Secondary dormancy:

Secondary dormancy occurs in some non-dormant and post dormant seeds that are exposed to conditions that are not favorable for germination, such as high temperatures, light and dark. Water, chemicals and gases can also lead to creation of secondary dormancy. It is caused by conditions that occur after the seed has been dispersed [2,12].

References

[1.] Baskin, J.M. and C.C. Baskin, 2004. A classification system for seed dormancy. Seed Science Research, 14: 1-16.

[2.] Bewley, J.D. and M. Black, 1994. Seeds physiology of development and germination. The language of science. New York: Plenum Press.

[3.] Chakraborty, D., K. Bhattacharya, A. Bandyopadhyay, K. Gupta, 2003. Studies on the germination behavior of Basilicum polystachyon- an ethnobotanically important medicinal plant. Journal of Medicinal and Aromatic Plants, 25: 58-62.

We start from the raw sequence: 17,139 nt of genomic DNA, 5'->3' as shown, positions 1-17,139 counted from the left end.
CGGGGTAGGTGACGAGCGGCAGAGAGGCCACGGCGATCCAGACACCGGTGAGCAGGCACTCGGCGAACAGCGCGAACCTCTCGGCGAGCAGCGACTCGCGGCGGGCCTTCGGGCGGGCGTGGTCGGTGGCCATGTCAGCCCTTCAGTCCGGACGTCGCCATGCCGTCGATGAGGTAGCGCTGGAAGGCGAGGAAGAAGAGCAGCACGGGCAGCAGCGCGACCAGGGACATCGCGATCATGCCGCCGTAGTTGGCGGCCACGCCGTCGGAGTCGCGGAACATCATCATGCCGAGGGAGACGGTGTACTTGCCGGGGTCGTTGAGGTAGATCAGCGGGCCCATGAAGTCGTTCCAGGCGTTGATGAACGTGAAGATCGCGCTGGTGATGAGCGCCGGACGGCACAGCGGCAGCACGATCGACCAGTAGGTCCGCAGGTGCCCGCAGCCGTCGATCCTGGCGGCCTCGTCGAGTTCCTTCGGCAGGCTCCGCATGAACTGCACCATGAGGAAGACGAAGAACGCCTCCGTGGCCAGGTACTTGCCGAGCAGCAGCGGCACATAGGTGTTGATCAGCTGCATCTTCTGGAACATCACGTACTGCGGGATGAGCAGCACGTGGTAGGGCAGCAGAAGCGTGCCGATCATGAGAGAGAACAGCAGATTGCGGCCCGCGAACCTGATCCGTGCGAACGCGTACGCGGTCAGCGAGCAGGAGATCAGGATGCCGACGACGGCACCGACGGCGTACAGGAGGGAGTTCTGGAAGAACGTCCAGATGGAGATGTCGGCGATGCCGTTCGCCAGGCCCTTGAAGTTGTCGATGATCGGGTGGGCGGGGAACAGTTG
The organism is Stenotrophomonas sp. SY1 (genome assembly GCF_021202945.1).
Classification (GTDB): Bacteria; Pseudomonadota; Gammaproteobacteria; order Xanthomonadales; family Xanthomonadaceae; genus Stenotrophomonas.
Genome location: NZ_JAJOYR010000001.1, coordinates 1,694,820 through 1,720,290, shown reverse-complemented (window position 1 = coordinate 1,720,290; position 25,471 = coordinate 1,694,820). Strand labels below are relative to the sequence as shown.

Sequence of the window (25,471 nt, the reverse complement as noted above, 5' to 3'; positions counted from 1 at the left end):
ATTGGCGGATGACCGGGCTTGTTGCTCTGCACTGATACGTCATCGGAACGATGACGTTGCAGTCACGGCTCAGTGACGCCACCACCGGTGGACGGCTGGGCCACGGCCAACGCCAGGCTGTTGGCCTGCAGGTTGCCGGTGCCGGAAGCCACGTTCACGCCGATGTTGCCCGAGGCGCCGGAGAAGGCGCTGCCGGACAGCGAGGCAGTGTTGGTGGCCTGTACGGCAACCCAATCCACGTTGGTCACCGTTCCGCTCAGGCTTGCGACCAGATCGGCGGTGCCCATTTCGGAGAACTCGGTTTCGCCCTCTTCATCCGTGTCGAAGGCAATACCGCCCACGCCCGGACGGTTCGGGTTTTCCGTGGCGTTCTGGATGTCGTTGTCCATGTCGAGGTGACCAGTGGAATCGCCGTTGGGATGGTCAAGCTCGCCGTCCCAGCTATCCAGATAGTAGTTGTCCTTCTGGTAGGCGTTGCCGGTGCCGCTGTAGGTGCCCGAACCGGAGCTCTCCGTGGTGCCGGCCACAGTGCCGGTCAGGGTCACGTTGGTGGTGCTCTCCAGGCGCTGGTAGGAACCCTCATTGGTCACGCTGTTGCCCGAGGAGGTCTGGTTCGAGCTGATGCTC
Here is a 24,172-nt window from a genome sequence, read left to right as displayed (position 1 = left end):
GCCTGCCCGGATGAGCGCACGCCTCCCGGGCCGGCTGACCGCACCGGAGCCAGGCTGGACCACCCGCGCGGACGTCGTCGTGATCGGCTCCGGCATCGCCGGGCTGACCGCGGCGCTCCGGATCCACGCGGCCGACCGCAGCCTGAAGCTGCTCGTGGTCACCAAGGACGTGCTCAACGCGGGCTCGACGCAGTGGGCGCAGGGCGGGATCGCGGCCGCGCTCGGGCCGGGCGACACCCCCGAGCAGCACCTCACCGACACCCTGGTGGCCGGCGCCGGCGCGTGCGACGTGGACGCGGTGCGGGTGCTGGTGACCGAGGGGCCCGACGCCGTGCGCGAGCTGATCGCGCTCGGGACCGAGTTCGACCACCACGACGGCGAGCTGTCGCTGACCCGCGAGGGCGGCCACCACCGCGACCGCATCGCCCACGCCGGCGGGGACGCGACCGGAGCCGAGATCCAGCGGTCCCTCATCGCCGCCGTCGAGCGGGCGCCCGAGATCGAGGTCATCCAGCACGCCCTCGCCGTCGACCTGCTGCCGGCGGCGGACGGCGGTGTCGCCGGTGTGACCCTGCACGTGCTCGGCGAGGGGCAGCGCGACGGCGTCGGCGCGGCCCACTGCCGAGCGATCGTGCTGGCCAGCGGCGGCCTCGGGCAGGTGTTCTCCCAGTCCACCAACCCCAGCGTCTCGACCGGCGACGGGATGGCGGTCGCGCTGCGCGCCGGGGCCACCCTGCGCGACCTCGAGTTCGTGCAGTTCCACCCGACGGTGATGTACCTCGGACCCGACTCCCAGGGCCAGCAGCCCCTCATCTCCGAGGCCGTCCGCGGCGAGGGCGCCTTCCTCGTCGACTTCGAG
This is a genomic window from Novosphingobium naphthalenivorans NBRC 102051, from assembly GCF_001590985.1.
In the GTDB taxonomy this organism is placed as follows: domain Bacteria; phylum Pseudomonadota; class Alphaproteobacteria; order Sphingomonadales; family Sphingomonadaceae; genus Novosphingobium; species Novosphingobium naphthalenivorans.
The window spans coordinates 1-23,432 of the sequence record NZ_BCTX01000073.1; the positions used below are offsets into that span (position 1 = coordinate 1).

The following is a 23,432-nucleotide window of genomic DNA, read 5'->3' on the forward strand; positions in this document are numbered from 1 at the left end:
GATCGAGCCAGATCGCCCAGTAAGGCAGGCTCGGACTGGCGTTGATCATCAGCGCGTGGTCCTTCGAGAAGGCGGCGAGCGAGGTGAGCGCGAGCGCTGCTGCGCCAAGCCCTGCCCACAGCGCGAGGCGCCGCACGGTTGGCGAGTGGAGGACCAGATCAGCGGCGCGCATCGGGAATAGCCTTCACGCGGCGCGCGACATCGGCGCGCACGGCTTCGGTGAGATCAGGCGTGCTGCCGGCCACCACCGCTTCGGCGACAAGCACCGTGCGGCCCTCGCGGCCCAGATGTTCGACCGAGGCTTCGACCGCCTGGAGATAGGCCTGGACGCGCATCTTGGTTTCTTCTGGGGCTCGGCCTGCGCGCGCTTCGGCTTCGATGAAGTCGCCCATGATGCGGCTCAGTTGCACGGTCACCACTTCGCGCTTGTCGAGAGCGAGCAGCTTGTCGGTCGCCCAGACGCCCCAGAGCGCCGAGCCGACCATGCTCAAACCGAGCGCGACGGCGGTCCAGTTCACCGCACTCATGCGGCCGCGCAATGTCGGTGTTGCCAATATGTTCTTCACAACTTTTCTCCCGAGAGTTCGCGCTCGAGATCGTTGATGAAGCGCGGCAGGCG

[4.] Chuanren, D., W. Bochu, L. Wanqian, C. Jing, L. Jie, Z. Huan. 2004. Effect of chemical and physical factors to improve the germination rate of Echinacea angustifolia seeds. Colloids and Surfaces B: Biointerfaces, 37: 101-105.

[5.] Copeland, L.O., M.B. McDonald, 1995. Principles of seed science and technology, Third Edition, Springer; 3rd edition.

[6.] Emery, D.E., 1988. Seed propagation of native California plants. Santa Barbara, CA: Santa Barbara Botanic Garden.

[7.] Erker, B., 2010. Seed dormancy mechanisms. Colorado Seed Laboratory, Department of Soil & Crop Sciences. http://www.seedimages.com/.